Home / News / china / BEIJING - Foreign Ministry spokesman Hong Lei on Thursday said there was no "anti-foreigner trend" in China.

BEIJING - Foreign Ministry spokesman Hong Lei on Thursday said there was no "anti-foreigner trend" in China.

Release Time: 2012-5-25|Read: 2795 times | Print

BEIJING - Foreign Ministry spokesman Hong Lei on Thursday said there was no "anti-foreigner trend" in China.

"The Chinese government welcomes foreigners from all walks of life to come to China, and will offer various conveniences for their living and working, and protect their legitimate rights and interests," Hong said.

The opening-up policy will continue and the country's society is inclusive and harmonious, he said at a press briefing.

"Meanwhile, we ask foreigners in China to abide by Chinese laws and regulations, and respect the culture and customs of Chinese," he said.

Beijing police on Thursday said the recent crackdown on illegal foreign residents has not changed the city's friendly attitude toward foreigners.

Beijing police last week launched a 100-day campaign targeting foreigners who have entered, lived or worked in the city without the proper paperwork or permits.

Beijing is now home to about 120,000 foreign residents, and the majority of them have legal status and have made contributions to the city's development, said a spokesman from the Beijing Municipal Public Security Bureau.

"Beijing will stick to the policy of reform and opening up, and we sincerely welcome foreign friends to work and live in Beijing," the spokesman said, adding that police will continue to protect foreigners' legitimate rights and provide conveniences for their time living here.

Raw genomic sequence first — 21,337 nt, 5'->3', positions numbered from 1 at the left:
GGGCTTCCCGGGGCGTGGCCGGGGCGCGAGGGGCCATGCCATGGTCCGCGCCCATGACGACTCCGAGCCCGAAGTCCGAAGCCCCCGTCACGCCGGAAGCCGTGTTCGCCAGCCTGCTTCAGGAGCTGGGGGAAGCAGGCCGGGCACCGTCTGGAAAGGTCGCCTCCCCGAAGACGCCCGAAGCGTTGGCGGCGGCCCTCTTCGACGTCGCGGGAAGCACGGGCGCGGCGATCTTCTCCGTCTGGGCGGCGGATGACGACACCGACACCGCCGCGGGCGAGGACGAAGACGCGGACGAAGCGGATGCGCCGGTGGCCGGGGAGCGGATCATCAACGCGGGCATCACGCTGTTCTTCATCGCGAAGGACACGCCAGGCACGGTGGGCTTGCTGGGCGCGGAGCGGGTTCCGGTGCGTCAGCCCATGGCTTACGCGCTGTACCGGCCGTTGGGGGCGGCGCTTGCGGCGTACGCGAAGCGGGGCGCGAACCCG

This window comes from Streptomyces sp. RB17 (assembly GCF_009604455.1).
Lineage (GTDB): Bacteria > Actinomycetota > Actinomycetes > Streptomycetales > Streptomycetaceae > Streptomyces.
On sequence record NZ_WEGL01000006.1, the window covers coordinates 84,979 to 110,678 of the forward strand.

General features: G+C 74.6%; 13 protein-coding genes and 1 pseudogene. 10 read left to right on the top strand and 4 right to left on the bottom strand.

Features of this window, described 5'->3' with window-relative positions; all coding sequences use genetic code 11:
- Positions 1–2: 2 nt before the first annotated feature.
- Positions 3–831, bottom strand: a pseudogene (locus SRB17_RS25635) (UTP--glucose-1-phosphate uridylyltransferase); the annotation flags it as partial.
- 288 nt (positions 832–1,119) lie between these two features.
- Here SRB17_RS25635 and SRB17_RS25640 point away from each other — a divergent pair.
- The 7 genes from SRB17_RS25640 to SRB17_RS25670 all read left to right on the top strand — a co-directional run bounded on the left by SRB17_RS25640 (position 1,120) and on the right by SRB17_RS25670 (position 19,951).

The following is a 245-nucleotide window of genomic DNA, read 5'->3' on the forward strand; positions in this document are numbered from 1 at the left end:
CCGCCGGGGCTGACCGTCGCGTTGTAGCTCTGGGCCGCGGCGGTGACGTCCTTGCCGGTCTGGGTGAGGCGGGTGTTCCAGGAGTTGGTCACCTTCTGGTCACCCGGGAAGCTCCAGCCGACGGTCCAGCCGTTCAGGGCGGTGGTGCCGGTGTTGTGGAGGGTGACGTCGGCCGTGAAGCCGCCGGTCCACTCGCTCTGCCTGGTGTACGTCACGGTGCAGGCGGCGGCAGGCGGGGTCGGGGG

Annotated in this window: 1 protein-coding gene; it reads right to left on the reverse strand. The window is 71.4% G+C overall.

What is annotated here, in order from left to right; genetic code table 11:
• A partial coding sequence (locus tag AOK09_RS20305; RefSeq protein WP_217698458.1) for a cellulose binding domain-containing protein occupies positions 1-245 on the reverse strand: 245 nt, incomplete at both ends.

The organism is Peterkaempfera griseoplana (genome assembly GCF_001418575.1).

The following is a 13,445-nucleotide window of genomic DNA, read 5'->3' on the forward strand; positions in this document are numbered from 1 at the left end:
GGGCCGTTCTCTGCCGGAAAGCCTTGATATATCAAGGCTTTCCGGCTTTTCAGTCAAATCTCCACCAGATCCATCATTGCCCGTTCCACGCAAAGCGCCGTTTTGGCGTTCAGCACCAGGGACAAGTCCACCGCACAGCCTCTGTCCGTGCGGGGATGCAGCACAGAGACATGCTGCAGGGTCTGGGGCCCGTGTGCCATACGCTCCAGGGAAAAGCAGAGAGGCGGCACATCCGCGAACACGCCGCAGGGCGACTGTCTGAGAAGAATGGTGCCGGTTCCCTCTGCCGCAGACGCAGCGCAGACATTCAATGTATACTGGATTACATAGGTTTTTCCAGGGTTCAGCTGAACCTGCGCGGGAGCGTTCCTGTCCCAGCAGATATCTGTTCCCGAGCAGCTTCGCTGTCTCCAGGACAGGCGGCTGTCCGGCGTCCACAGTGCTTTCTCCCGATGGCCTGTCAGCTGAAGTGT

The spokesman said the campaign was part of the effort to battle foreigner-related crimes, as police found that most such offenses are committed by foreigners lacking legal status.

Police have launched household checks and street checks, requiring foreigners to present valid identification. A hotline was also opened to encourage local residents to report any suspected violations.

Foreigners found to be violating relevant laws may face penalties ranging from fines or detention to deportation.

Since kicking off on May 15, the campaign has trained the spotlight on a series of misconduct by foreigners visiting or living in China.

Before the police campaign began, a video clip went viral on the Internet in China that showed a British national allegedly attempting to sexually assault a Chinese woman on the side of a road in downtown Beijing on May 8.

That incident and another case in which a Russian cellist insulted a female passenger on a train have set off online furor, with many netizens accusing them of exhibiting a blatant disrespect for Chinese laws and citizens.

However, there have also been voices against the reaction to, and excessive interpretations of, criminal and ethical cases involving foreigners, which some fear could lead to xenophobic sentiments.

"We should treat foreigners as our equals, neither vilifying them because of their offenses or deifying their good deeds," said Gao Zhuhao, who works at the Beijing Center for Chinese Studies.

Ryan Geulke, an American language student in Beijing, said the campaign has had little impact on his life and the lives of his friends.

"I view the campaign as a way for the government to regulate illegal residents, and as long as one is here legally and abides by Chinese laws, there is nothing to worry about for a foreigner," Geulke said.

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